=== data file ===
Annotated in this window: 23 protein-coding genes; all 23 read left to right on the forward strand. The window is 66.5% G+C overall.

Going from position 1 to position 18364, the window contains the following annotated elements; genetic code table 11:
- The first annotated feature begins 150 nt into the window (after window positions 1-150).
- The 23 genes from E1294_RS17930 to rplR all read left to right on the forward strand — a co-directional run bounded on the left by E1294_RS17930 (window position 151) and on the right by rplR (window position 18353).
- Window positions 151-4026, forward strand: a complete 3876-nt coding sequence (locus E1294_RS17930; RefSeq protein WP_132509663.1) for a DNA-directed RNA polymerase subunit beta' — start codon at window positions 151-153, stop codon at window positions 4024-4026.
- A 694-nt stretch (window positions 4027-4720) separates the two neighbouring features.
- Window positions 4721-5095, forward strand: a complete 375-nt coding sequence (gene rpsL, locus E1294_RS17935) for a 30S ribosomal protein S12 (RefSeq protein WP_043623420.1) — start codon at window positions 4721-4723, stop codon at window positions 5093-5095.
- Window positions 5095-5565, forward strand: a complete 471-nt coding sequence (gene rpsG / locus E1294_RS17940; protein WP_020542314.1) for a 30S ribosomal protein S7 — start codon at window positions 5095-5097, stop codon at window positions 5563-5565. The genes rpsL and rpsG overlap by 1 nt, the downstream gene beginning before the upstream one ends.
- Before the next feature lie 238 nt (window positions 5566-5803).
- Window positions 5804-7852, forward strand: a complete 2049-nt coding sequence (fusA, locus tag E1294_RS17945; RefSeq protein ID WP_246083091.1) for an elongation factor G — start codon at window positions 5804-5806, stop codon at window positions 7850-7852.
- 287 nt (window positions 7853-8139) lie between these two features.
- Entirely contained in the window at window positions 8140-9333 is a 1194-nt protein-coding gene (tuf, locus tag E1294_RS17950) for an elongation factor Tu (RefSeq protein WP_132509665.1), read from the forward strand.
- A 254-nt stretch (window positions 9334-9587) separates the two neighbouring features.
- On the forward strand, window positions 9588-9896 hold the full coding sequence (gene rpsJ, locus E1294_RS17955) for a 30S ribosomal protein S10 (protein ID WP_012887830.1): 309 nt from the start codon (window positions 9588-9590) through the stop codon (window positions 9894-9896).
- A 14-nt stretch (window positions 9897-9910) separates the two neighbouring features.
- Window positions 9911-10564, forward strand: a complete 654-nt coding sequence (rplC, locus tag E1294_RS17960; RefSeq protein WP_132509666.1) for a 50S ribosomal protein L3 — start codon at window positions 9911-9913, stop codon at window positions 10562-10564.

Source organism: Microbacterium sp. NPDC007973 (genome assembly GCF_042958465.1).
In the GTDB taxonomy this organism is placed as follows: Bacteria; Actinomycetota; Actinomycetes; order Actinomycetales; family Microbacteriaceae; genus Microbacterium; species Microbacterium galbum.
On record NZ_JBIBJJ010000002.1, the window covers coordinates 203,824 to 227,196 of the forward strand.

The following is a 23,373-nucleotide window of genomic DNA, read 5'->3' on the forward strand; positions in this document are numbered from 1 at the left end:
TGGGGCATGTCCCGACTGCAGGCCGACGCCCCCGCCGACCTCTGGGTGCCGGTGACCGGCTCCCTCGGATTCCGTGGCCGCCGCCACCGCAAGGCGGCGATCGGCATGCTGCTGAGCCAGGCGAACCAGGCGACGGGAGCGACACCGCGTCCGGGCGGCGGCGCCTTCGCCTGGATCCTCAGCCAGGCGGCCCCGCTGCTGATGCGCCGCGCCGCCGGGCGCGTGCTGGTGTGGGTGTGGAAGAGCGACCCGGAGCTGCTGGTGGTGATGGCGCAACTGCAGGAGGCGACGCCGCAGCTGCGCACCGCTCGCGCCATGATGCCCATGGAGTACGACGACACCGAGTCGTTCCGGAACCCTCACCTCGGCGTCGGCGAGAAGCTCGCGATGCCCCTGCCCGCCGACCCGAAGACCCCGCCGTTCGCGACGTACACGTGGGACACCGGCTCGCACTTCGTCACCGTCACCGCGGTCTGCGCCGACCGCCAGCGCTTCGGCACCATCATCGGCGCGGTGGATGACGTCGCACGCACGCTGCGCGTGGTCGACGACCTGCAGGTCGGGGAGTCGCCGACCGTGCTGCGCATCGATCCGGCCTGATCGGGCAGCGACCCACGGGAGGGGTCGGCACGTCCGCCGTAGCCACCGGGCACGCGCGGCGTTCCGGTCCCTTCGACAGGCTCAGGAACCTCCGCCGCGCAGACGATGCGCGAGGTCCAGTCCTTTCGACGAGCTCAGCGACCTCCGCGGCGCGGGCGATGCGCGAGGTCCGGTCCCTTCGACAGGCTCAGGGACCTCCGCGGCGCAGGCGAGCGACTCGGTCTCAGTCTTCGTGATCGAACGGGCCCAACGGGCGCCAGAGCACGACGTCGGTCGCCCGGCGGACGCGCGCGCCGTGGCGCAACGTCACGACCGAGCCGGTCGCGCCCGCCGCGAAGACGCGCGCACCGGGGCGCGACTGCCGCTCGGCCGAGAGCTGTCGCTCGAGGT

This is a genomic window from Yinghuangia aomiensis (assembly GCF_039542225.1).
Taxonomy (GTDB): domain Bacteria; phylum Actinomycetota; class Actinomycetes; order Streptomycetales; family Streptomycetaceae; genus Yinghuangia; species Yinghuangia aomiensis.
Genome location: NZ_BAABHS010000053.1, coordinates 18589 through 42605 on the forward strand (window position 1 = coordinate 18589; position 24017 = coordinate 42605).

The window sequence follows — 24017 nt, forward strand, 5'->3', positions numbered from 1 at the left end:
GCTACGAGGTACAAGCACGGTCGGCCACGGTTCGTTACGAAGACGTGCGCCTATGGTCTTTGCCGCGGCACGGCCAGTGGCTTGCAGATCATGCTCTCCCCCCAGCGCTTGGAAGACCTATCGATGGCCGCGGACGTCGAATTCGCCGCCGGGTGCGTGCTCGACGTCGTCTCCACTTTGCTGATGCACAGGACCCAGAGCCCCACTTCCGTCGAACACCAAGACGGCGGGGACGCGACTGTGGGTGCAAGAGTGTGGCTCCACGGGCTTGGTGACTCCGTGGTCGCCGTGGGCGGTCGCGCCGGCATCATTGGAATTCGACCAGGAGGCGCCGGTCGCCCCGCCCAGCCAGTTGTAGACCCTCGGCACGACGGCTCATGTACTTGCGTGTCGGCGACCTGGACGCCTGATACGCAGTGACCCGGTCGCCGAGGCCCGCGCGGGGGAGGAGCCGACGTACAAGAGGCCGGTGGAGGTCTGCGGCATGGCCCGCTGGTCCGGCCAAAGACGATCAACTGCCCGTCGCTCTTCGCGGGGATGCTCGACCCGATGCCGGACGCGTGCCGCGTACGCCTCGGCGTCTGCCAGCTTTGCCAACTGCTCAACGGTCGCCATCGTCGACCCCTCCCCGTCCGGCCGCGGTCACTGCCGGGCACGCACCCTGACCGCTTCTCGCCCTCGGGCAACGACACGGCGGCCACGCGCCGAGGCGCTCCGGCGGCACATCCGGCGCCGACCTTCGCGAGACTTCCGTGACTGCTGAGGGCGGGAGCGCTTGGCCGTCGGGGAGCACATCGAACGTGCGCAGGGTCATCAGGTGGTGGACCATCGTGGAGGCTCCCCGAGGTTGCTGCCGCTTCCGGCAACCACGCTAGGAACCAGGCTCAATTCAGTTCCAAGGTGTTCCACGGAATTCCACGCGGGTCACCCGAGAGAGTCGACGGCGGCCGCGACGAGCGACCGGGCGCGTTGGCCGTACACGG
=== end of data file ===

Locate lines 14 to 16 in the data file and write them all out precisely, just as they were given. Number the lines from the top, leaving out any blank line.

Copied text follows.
- On the forward strand, window positions 9588-9896 hold the full coding sequence (gene rpsJ, locus E1294_RS17955) for a 30S ribosomal protein S10 (protein ID WP_012887830.1): 309 nt from the start codon (window positions 9588-9590) through the stop codon (window positions 9894-9896).
- A 14-nt stretch (window positions 9897-9910) separates the two neighbouring features.
- Window positions 9911-10564, forward strand: a complete 654-nt coding sequence (rplC, locus tag E1294_RS17960; RefSeq protein WP_132509666.1) for a 50S ribosomal protein L3 — start codon at window positions 9911-9913, stop codon at window positions 10562-10564.